Dr. Baar: If you’re doing a different exercise, say you’re doing a snatch, or say a squat, or a clean, where because of the small muscles that you need to have active in order to complete the exercise there’s no way that you can get your big muscles to failure, now what you have to do is you have to add subsequent sets because one set, you can’t get close to failure. You can only produce the motion then the small muscles of your back or the muscles of your grip are going to fail. So you need to come back with another set, and another set, and another set until you get closer and closer to failure. We know that because if you do, like I said the 30%, so you do a lower weight, and you do it to failure you get a hypertrophic stimulus, we know that because if you do blood flow restriction and you do a resistance exercise you get closer to failure.

This depends on how you perform the exercise. Unfortunately, the way most people perform many exercises this can be a problem. Fortunately, it is possible for you to safely perform exercises like squats and deadlifts to failure without the smaller muscles of the lower back or grip becoming a limiting factor if you know what you’re doing (I do not recommend snatches or cleans for anyone other than competitive weightlifters, however, since they provide no general physical benefits you can’t obtain more safely and effectively with other exercises). If you squat with sufficient depth and proper turnaround technique and you avoid locking out much less load is required and your back will not be a limiting factor. The same goes for deadlifts if you avoid setting the weight down between reps and use proper turnaround technique. However, if your grip is still a limiting factor during deadlifts you can work around it using straps or hooks (but not until after your grip starts to fail) and perform additional direct exercises to strengthen your grip.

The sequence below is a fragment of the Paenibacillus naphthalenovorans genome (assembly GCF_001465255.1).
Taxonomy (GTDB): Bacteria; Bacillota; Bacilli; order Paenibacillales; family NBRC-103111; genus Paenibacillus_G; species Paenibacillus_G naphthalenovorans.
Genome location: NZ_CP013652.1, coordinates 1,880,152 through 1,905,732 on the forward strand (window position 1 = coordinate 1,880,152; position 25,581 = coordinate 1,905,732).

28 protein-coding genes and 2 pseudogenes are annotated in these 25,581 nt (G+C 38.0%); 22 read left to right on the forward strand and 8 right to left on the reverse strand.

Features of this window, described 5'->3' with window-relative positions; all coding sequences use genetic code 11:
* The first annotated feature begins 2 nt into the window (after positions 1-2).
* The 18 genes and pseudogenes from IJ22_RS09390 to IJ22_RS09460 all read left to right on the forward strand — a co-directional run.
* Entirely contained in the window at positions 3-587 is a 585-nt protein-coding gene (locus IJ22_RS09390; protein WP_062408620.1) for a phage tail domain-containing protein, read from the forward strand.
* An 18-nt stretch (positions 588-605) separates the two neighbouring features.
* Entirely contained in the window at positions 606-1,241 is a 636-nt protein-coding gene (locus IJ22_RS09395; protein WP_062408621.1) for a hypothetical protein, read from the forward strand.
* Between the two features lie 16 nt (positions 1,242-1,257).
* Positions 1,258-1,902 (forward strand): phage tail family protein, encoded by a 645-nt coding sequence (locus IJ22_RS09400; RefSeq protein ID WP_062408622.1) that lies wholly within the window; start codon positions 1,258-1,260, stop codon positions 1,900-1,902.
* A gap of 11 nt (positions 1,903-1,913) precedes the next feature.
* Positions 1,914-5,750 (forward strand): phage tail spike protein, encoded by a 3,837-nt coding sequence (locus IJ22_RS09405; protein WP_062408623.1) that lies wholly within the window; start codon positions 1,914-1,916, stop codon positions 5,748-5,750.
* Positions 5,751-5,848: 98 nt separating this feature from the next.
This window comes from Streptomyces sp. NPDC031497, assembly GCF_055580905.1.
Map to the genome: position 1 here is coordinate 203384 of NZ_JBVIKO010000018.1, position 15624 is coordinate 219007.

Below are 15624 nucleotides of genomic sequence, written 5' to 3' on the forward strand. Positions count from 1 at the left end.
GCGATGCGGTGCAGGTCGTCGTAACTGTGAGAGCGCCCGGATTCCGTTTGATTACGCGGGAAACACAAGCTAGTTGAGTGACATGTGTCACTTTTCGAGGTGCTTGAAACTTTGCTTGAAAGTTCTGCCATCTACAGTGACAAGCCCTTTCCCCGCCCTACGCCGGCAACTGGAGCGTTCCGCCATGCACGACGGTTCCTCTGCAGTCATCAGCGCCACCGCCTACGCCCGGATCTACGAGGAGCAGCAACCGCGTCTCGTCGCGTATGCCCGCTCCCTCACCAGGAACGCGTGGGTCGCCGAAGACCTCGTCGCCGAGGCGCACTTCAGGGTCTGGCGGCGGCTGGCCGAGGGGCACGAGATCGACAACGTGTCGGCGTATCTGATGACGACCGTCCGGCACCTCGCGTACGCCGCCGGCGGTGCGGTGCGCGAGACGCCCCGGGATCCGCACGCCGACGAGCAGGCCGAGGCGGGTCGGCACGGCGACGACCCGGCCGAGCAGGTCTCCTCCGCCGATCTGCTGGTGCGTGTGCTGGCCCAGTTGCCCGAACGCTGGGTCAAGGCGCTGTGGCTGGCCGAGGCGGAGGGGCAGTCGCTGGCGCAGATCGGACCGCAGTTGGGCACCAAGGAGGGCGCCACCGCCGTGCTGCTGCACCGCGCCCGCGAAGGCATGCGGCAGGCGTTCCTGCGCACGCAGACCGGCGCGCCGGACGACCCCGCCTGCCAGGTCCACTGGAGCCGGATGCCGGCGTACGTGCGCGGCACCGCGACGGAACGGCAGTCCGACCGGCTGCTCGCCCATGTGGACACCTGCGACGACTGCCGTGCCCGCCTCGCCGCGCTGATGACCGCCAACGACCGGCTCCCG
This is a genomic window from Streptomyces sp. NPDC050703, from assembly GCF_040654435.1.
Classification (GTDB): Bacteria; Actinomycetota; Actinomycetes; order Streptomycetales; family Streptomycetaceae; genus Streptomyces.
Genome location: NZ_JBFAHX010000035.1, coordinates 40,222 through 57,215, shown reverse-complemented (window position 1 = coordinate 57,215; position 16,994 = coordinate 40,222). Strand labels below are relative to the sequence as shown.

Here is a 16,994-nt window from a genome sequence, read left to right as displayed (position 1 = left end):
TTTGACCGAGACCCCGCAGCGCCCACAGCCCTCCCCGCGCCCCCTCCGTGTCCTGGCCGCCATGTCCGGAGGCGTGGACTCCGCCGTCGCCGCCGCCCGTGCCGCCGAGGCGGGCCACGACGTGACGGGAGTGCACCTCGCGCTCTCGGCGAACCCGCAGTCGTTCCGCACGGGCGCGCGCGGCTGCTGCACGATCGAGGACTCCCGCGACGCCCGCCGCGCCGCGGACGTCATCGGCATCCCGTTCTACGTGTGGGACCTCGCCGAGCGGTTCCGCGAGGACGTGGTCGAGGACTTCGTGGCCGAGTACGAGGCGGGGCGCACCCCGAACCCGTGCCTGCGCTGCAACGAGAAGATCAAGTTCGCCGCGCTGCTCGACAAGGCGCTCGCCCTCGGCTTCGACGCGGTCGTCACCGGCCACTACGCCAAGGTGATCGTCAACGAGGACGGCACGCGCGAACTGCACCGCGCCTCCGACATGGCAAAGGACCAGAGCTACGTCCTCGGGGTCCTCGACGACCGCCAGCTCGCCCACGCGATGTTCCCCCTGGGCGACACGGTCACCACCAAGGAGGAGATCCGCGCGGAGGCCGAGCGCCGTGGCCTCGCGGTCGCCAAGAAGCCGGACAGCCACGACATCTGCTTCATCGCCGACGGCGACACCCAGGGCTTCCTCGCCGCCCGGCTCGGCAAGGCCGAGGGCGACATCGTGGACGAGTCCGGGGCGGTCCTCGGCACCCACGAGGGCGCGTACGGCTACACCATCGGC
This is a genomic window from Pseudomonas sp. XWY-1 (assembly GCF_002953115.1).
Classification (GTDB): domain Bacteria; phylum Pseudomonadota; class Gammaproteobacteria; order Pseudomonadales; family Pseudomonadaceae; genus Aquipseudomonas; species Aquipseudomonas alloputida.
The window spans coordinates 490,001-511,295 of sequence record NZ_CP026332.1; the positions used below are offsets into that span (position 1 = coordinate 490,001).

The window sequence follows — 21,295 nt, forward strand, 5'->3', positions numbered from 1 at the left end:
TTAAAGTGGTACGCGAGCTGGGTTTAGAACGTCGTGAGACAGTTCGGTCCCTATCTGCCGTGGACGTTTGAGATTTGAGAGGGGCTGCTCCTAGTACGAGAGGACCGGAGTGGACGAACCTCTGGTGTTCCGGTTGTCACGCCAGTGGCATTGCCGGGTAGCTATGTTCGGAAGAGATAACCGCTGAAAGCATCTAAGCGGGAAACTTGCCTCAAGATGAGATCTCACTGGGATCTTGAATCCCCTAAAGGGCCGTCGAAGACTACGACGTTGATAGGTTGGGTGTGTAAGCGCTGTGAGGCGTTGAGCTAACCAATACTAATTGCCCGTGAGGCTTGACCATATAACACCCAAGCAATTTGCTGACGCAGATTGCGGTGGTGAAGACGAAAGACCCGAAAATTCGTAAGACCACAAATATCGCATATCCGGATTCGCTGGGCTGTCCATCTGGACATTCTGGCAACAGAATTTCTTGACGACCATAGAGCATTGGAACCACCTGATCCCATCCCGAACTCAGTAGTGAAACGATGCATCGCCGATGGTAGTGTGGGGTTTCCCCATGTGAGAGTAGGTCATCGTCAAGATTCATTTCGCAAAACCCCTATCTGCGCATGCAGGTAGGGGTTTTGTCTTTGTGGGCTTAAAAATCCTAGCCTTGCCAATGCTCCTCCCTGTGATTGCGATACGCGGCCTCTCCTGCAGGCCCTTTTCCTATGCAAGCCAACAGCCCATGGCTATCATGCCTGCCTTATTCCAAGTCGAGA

This also has a lot to do with your mental focus. You’ll find you can reach failure with the target muscles in compound exercises like squats and deadlifts if you make a conscious effort to feel and focus on intensely contracting them rather than just thinking about making the weight go up and down. Remember, an exercise is something you do to your muscles with the weight, not something you do to the weight with your muscles.

Dr. Baar: So, the reason for this, the reason that there is this distinction is because in humans we don’t recruit all of the muscle fibers within our muscle except when we get to failure. So, when you’re not at failure you haven’t produced the load across all of the muscle fibers and as a result you are not getting activation of the signaling pathways in every muscle fiber, and specifically not in the biggest muscle fibers because the way that you work is you start with the smallest motor units that are going to be able to do the exercise, and if you don’t go to failure only those small units get activated, and those aren’t the ones you’re trying to activate by really pushing yourself to failure. As you get to failure you have to recruit bigger and bigger motor units until you’ve recruited every motor unit within the muscle and now every unit within the muscle has felt the load. As a result you get the stimulus across every motor unit. That’s true if you’re doing blood flow restriction, if you’re doing a low weight to failure, no matter how you do it what you’re trying to do is get the load across each muscle fiber.

Although you may have recruited all the motor units in the targeted muscles before you achieve momentary muscular failure, it is better for you to go all the way just to be sure. Then, after you think you’ve achieved momentary muscular failure keep contracting the targeted muscles as hard as you can for at least five more seconds to be really sure.  If you’ve still got doubts or questions about training to momentary muscular failure read some of my other articles on the subject:

Q&A: Training To Momentary Muscular Failure

Q&A: Criticisms Of Training To Failure

Poor Form Causes Injuries, Not Training To Failure


  1. Berger RA. Effect of varied weight training programs on strength. Res Q1962;33:168–81.
  2. Carpinelli RN. Berger in retrospect: effect of varied weight training programmes on strength. Br J Sports Med2002;36:319–24.
  3. Carpinelli RN, Otto RM, Winett RA. A Critical Analysis of the ACSM Position Stand on Resistance Training: Insufficient Evidence to Support Recommended Training Protocols. Journal of Exercise Physiology Online 2004;7(3):1-60
  4. Fisher J, Steele J, Bruce-Low S, Smith D. Evidence Based Resistance Training Recommendations. Medicine Sportiva Med Sport 01/2011; 15:147-162.
  5. Who wrote and created this blog post and information is here :
  6. Listen to the podcast by Dr. Keith Baar : that 1 set is better than multiple